You think you know what you’re talking about, but all you’re doing is recapping all the bullshit passed down by generations of people who didn’t know what the hell they were talking about, either. The blather you’re passing on about Vietnam-era soldiers being trained to “blast away” on full-auto is pretty much complete fantasy. That may have been a practice once in-country, in response to conditions where the enemy was virtually invisible, but it was most emphatically not what the training base was teaching them to do before going overseas. The qualification courses fired by Vietnam-era troops were virtually identical to the ones I fired for the vast majority of my career, right down to the type of target and range.

            If you’d have spent a year or two on active duty, you’d bloody well know this.

          2. Hognose Post author

            Actually, Vietnam era soldiers learned on bullseye ranges or on Trainfire once it came in (starting, IIRC, 1966). Marines learned on the KD range exactly like today. Either in infantry training or in in-country training they got exposure to what was the latest in point-fire technique, Quick Kill. None of this involved spraying on full-auto.

            One of my biggest beefs with Big Green training is that nobody teaches (even now) the pros, cons, and limits of auto fire. You’ve got to go to something like SFAUC to pick that up, which locks out 97% of the Army, or learn it in your unit, if your unit figures it out. For example, not too long ago we covered the limits of sustained auto fire on the M16/M4 platform, and the mayhem that ensues if you exceed them. Last night I looked at the M14 -10 technical manual and found that it had even stricter limits than the M16 on sustained fire.

            Finally… an old saying of mine is that “If you look like a tank on a combined arms battlefield they will treat you like a tank,” meaning an ATGM or tank main gun is coming your way. If you try to sustain fire from a single position in infantry combat, any sentient enemy will not you acting like a crew-served weapon, and target crew-served weapons on you. This is not conducive to long life and health (in World War I, it may have been a doughboy/tommy/poilu/Landser legend, but every set of grunts had the same saying, “The life expectancy of a machine gunner is…” with a ridiculously short number like 7 seconds. That’s because bored artillerymen would amuse themselves by dropping large quantities of HE on the gun in question, and enemy MGs would begin talking to it.

          3. Kirk

            I’ll have to go digging into storage, Hognose, but Trainfire came in roughly around 1956, not ’66. The KD ranges were a part of BRM, just like it was for my generation. We still qualified on the 40-round pop-up target range, just like the guys in the late Vietnam era did. Or, at least, the ones I knew, who’d gone through Fort Leonard Wood.

            I’m trying to remember when they changed the BRM programs for Basic Training, and I think it was the late 1980s or early 1990s. I know the troops quit showing up in that era with any knowledge at all about what a bullet going overhead sounded like, because I was on the ranges with a couple of them back around then when we discovered that range control had failed to connect the dots when it came to where we were working and where the surface danger zone was for one of the MG ranges at Yakima. We started having rounds come downrange with us, and the majority of the new troops were standing around going “What’s that funny sound…?” while the rest of us were crawling under the trucks…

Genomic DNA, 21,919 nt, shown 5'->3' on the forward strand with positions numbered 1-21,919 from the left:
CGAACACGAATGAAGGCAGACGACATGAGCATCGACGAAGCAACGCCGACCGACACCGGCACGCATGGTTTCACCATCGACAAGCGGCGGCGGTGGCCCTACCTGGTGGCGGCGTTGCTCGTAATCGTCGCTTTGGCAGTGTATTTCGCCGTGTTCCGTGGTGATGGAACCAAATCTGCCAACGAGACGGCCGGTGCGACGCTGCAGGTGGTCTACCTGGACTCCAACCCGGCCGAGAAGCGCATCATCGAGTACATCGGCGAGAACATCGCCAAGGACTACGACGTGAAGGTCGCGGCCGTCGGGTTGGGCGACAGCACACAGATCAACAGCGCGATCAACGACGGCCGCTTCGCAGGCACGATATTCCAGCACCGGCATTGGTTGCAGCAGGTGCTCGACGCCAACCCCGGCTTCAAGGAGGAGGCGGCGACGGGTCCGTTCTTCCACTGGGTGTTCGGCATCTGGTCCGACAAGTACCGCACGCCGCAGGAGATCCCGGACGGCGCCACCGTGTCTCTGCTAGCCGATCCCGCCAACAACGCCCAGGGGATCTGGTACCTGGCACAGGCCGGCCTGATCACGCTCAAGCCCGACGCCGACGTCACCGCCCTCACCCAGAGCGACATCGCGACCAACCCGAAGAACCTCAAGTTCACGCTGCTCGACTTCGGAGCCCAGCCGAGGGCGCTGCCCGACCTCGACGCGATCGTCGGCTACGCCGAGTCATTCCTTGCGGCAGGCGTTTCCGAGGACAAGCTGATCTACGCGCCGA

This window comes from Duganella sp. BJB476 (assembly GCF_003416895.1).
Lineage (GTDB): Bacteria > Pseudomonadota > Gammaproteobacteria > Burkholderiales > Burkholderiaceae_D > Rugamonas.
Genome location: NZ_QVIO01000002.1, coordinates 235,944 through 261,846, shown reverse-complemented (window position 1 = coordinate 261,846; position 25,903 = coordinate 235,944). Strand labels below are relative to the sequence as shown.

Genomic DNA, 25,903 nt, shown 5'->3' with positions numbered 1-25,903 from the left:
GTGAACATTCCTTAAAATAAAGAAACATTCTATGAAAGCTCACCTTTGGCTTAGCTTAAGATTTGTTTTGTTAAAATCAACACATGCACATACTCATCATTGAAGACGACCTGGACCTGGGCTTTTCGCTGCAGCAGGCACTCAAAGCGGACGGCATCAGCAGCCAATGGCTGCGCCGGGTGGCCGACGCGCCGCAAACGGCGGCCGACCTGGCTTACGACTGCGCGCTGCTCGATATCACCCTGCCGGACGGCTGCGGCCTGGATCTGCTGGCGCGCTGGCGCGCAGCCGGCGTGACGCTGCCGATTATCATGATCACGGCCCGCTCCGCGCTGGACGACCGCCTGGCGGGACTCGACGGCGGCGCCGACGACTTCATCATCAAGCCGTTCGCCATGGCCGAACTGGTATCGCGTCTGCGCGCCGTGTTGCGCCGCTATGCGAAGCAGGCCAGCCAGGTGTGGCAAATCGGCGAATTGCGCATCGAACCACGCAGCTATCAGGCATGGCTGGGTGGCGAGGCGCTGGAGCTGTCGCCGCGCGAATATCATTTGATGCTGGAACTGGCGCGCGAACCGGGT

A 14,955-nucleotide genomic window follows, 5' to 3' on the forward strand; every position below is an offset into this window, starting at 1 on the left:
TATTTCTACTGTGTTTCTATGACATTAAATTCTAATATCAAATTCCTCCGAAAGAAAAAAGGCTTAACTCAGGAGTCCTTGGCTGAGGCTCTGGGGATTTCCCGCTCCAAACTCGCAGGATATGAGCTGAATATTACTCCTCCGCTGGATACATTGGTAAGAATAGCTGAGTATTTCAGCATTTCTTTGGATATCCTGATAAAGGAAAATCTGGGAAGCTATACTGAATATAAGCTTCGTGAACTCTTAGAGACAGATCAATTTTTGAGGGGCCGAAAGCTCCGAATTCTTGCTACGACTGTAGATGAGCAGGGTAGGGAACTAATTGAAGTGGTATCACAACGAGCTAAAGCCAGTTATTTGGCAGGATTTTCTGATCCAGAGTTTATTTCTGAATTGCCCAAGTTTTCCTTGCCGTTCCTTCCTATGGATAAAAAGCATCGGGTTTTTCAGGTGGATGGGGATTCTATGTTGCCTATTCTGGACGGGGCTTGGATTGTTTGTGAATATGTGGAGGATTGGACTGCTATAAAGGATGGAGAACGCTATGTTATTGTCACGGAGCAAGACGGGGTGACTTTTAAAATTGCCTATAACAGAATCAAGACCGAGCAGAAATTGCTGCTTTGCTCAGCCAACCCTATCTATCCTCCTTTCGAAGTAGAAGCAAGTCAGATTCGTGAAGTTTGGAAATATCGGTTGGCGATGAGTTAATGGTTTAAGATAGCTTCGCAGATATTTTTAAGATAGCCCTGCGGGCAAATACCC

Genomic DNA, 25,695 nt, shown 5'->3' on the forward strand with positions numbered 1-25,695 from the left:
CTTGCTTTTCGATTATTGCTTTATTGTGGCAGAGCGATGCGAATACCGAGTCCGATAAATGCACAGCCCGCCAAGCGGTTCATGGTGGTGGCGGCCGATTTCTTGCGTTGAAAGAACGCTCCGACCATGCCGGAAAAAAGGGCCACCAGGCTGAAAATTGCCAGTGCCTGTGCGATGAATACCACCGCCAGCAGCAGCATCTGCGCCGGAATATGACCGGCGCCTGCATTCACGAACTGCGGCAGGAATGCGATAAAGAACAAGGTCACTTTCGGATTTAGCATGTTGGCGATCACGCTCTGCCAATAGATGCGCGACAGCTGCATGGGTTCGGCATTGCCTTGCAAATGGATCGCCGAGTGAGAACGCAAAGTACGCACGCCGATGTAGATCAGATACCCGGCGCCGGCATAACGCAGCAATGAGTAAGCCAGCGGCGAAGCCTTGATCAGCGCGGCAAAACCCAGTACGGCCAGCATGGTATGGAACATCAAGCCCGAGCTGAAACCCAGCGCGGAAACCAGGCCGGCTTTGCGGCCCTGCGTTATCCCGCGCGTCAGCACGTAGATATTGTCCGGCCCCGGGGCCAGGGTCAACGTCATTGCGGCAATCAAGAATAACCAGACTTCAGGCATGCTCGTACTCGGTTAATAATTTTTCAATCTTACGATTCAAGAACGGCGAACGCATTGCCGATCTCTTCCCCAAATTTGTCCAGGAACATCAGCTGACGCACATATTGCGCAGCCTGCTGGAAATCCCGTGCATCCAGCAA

Spend a couple of days pulling targets for the KD range, and you KNOW what bullets going overhead sound like, if nothing else. Still think they should have kept that training going, if only for that reason.

          4. Kirk

            Hognose–Without digging through the mass of crap I put together over the years, I went looking online for Trainfire dates.

            I found this:


            Bottom of page A-7, I found where they talk about Trainfire. The date the first manual was published on it was 1957, and there were two different ones out there–FM 23-71 and -72. The -71 was for the rifle, I’m assuming for the M1, and the -72 was for the carbine.

            This goes back to before the timeframe I’ve got stuff for. The entire DTIC report looks interesting, and I’ll have to read through it for what else may be interesting.

            I think the M16 marksmanship training in Basic was pretty much the same from the late 1960s to at least the mid-1980s. If you go look at the FM 23-9 from 1966, it is not that different from the 1974 edition, which was in force until 1989.

            FM23-9, XM16E1 Rifle Marksmanship, 1966:


            FM23-71 M14Rifle Marksmanship, 1964:


            Brad’s basic contention that the Vietnam guys were somehow less trained than we were later on is pretty much refuted by a linear examination of these manuals. The ’66 version of the M16 manual references the M14 manual for course of fire, which was virtually the same for the two weapons in that era, and then lays out the qualification standards. If anything, Vietnam-era soldiers got more detailed training than my generation did, which isn’t surprising–They were going to war straight after basic and AIT, and a lot of the excuses they used on us, like “You’ll get that at permanent party…” were just not on.